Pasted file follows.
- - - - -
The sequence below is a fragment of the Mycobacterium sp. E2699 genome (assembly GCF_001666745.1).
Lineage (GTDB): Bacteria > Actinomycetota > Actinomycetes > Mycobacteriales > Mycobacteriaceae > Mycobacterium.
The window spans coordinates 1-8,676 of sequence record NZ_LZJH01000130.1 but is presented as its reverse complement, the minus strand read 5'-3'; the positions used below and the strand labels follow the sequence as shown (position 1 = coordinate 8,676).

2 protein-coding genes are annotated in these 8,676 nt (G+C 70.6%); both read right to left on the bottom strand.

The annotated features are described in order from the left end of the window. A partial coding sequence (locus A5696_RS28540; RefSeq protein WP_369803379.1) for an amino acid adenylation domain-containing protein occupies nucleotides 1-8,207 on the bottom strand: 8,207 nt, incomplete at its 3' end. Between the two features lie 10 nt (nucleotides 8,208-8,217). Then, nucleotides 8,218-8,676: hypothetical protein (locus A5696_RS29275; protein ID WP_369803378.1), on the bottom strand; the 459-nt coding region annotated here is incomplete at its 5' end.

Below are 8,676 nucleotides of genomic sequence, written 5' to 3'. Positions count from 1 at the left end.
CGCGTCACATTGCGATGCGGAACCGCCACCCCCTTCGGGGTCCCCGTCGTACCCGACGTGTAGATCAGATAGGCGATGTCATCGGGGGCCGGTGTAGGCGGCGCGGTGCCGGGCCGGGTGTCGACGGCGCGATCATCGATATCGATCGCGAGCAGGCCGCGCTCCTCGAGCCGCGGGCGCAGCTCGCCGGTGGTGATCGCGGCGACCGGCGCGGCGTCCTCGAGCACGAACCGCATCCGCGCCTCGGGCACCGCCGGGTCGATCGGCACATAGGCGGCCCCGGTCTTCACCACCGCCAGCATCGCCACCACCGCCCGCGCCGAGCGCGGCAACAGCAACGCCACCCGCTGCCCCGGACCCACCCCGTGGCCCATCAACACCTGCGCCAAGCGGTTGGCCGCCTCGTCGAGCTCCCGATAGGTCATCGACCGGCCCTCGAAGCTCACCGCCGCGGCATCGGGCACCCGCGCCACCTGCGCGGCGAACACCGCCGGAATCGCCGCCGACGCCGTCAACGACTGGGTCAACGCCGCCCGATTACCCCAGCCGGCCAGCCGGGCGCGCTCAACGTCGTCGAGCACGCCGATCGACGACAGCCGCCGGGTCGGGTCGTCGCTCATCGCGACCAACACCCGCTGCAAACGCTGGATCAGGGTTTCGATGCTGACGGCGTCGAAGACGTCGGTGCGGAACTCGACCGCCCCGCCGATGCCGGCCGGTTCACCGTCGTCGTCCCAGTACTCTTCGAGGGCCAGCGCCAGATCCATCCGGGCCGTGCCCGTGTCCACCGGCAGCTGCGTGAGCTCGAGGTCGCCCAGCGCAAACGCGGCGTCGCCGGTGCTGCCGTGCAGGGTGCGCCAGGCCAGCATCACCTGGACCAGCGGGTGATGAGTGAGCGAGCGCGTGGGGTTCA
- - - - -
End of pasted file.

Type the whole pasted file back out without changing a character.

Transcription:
The sequence below is a fragment of the Mycobacterium sp. E2699 genome (assembly GCF_001666745.1).
Lineage (GTDB): Bacteria > Actinomycetota > Actinomycetes > Mycobacteriales > Mycobacteriaceae > Mycobacterium.
The window spans coordinates 1-8,676 of sequence record NZ_LZJH01000130.1 but is presented as its reverse complement, the minus strand read 5'-3'; the positions used below and the strand labels follow the sequence as shown (position 1 = coordinate 8,676).

2 protein-coding genes are annotated in these 8,676 nt (G+C 70.6%); both read right to left on the bottom strand.

The annotated features are described in order from the left end of the window. A partial coding sequence (locus A5696_RS28540; RefSeq protein WP_369803379.1) for an amino acid adenylation domain-containing protein occupies nucleotides 1-8,207 on the bottom strand: 8,207 nt, incomplete at its 3' end. Between the two features lie 10 nt (nucleotides 8,208-8,217). Then, nucleotides 8,218-8,676: hypothetical protein (locus A5696_RS29275; protein ID WP_369803378.1), on the bottom strand; the 459-nt coding region annotated here is incomplete at its 5' end.

Below are 8,676 nucleotides of genomic sequence, written 5' to 3'. Positions count from 1 at the left end.
CGCGTCACATTGCGATGCGGAACCGCCACCCCCTTCGGGGTCCCCGTCGTACCCGACGTGTAGATCAGATAGGCGATGTCATCGGGGGCCGGTGTAGGCGGCGCGGTGCCGGGCCGGGTGTCGACGGCGCGATCATCGATATCGATCGCGAGCAGGCCGCGCTCCTCGAGCCGCGGGCGCAGCTCGCCGGTGGTGATCGCGGCGACCGGCGCGGCGTCCTCGAGCACGAACCGCATCCGCGCCTCGGGCACCGCCGGGTCGATCGGCACATAGGCGGCCCCGGTCTTCACCACCGCCAGCATCGCCACCACCGCCCGCGCCGAGCGCGGCAACAGCAACGCCACCCGCTGCCCCGGACCCACCCCGTGGCCCATCAACACCTGCGCCAAGCGGTTGGCCGCCTCGTCGAGCTCCCGATAGGTCATCGACCGGCCCTCGAAGCTCACCGCCGCGGCATCGGGCACCCGCGCCACCTGCGCGGCGAACACCGCCGGAATCGCCGCCGACGCCGTCAACGACTGGGTCAACGCCGCCCGATTACCCCAGCCGGCCAGCCGGGCGCGCTCAACGTCGTCGAGCACGCCGATCGACGACAGCCGCCGGGTCGGGTCGTCGCTCATCGCGACCAACACCCGCTGCAAACGCTGGATCAGGGTTTCGATGCTGACGGCGTCGAAGACGTCGGTGCGGAACTCGACCGCCCCGCCGATGCCGGCCGGTTCACCGTCGTCGTCCCAGTACTCTTCGAGGGCCAGCGCCAGATCCATCCGGGCCGTGCCCGTGTCCACCGGCAGCTGCGTGAGCTCGAGGTCGCCCAGCGCAAACGCGGCGTCGCCGGTGCTGCCGTGCAGGGTGCGCCAGGCCAGCATCACCTGGACCAGCGGGTGATGAGTGAGCGAGCGCGTGGGGTTCA